Anyone who has had the task of caring for a loved one will vouch that it is not easy. Caregivers worry and feel for their “patients.” They often run errands and make special visits in between dealing with an already hectic life. Caregivers feel responsible when a family member is suffering and having a bad day. Hospital visits may be frequent and may involve invasive tests and fears around recovery. All of this medical stress triggers big emotions in patients and caregivers alike.
If most people had to take a guess whether or not the devotion of a caregiver to a family member would shorten or lengthen their life, most would choose the former. Stress, after all, can take not only an emotional toll, but a physiological toll as well.
Here’s some good news, however. A new study conducted by researchers at John Hopkins University Center on Aging and Health has found that the stress of care-giving doesn’t actually lead to a shortened life. In fact, the average caregiver lives almost a year longer than those who don’t do any care-giving.
For the study, the researchers looked at over 3,500 family caregivers. These caregivers had been previously enrolled in the “Reasons for Geographic and Racial Differences in Stroke” (REGARDS) study. The researchers matched these caregivers with the same number of non-caregivers. When they analyzed some statistics, they found that those who were providing care for a disabled or chronically ill family member had an 18% lower risk of death during the six-year study. These caregivers also showed no signs of increased health risks in terms of their own mental and physical state.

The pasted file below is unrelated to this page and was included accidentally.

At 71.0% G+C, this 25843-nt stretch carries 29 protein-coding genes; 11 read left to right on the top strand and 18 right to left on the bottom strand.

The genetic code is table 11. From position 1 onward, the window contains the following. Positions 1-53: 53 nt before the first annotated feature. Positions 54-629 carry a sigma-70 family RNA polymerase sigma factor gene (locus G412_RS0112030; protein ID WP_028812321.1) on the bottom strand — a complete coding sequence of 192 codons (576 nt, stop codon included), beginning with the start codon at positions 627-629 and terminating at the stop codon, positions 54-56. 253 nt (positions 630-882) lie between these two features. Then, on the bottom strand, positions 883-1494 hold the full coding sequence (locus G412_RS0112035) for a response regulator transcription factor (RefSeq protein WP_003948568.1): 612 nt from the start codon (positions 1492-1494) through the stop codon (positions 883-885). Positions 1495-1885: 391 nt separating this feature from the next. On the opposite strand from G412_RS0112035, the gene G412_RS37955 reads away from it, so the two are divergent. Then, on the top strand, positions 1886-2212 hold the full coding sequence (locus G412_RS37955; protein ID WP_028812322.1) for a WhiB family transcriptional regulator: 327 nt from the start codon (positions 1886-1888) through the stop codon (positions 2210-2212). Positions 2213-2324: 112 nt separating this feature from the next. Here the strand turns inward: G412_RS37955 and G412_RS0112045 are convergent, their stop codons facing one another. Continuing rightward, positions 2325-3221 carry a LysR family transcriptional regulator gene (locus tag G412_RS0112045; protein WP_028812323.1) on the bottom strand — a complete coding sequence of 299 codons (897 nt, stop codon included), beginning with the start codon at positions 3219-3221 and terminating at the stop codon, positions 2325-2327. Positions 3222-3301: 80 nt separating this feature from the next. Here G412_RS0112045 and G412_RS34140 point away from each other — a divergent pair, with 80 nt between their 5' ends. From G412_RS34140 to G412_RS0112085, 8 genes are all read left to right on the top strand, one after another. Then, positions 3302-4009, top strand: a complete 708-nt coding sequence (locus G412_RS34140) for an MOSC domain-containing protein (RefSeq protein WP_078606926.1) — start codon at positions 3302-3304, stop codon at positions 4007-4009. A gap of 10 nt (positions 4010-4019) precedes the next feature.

The research team was careful to match caregivers and non-caregivers over a number of different variables such as age, sex, education, medical history and health behavior. This painstaking process helped to verify the accuracy of the results.
Many studies have looked at the negative health impacts of caregiving over the long term but few, if any, have had something positive to say about the stresses of this difficult job. This study is unique in this regard. Hopefully, it will offer a boost to all those caregivers out there who are investing time, energy, and emotions in the caring of another person.
The researchers even tried to find some bad news about the potential toll caregiving can take in terms of physical and mental health outcomes. They analyzed subgroups of caregivers as well—such as the spouses of primary caregivers. Again, results were positive. Even those on the periphery of any caregiving strain failed to show negative health consequences.
The researchers think it all has to do with a willingness to be a caregiver. And caregivers repeatedly reported that they had increased self-esteem from doing something of value and for which there was clearly a great need. Most caregivers received gratitude and recognition from the people they cared for.
Caregiving can be difficult, but not only is it rewarding, it can even make you live longer too! Talk about a win-win situation.
Source(s) for Today’s Article:
“Family caregiving linked to longer life expectancy,” Medical News Today web site, Oct. 16, 2013; http://www.medicalnewstoday.com/articles/267491.php, last accessed Oct. 17, 2013.
Roth, D.L., et al., “Family Caregiving and All-Cause Mortality: Findings from a Population-based Propensity-matched Analysis,” Am J Epidemiol. October 3, 2013.